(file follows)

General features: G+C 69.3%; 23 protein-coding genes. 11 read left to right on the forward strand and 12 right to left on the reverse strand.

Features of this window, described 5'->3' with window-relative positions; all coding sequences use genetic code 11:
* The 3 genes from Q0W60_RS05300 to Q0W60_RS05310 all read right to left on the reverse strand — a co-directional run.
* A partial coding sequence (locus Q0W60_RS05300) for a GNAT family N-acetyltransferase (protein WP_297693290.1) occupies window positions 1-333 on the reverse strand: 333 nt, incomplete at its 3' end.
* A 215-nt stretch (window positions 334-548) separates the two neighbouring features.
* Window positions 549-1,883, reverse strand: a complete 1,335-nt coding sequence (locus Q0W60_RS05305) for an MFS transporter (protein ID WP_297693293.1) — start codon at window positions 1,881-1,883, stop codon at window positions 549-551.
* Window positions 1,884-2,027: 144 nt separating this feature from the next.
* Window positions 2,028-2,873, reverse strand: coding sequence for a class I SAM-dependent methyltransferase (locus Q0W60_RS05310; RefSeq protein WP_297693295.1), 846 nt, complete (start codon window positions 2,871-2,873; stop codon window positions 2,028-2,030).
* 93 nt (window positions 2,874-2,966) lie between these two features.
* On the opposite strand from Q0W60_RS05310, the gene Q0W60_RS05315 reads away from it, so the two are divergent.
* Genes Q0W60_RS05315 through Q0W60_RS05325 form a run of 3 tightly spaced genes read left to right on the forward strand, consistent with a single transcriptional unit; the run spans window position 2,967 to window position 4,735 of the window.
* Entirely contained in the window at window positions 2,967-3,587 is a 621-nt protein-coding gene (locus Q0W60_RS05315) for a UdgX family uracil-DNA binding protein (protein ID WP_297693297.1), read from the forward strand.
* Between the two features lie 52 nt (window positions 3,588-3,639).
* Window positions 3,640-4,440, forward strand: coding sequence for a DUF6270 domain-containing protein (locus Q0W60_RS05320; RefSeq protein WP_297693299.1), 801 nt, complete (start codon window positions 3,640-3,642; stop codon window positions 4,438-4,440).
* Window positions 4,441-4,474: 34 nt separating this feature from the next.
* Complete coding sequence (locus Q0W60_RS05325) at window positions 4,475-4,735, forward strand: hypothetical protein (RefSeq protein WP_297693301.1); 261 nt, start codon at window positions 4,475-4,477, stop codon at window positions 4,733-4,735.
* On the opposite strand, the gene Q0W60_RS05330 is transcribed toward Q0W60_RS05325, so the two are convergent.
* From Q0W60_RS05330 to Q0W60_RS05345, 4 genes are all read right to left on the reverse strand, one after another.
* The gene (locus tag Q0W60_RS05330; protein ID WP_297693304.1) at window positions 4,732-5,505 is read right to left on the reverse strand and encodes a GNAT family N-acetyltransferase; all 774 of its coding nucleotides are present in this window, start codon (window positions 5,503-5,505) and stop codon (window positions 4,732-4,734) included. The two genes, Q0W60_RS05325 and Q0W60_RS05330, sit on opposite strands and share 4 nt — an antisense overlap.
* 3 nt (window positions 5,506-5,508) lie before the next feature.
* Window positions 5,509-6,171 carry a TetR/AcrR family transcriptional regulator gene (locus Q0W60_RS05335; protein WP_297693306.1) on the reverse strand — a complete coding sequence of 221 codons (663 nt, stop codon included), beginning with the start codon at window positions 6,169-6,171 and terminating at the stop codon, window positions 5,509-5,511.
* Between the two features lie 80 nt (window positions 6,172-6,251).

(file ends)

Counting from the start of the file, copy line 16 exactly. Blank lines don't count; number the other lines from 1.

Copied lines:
* Complete coding sequence (locus Q0W60_RS05325) at window positions 4,475-4,735, forward strand: hypothetical protein (RefSeq protein WP_297693301.1); 261 nt, start codon at window positions 4,475-4,477, stop codon at window positions 4,733-4,735.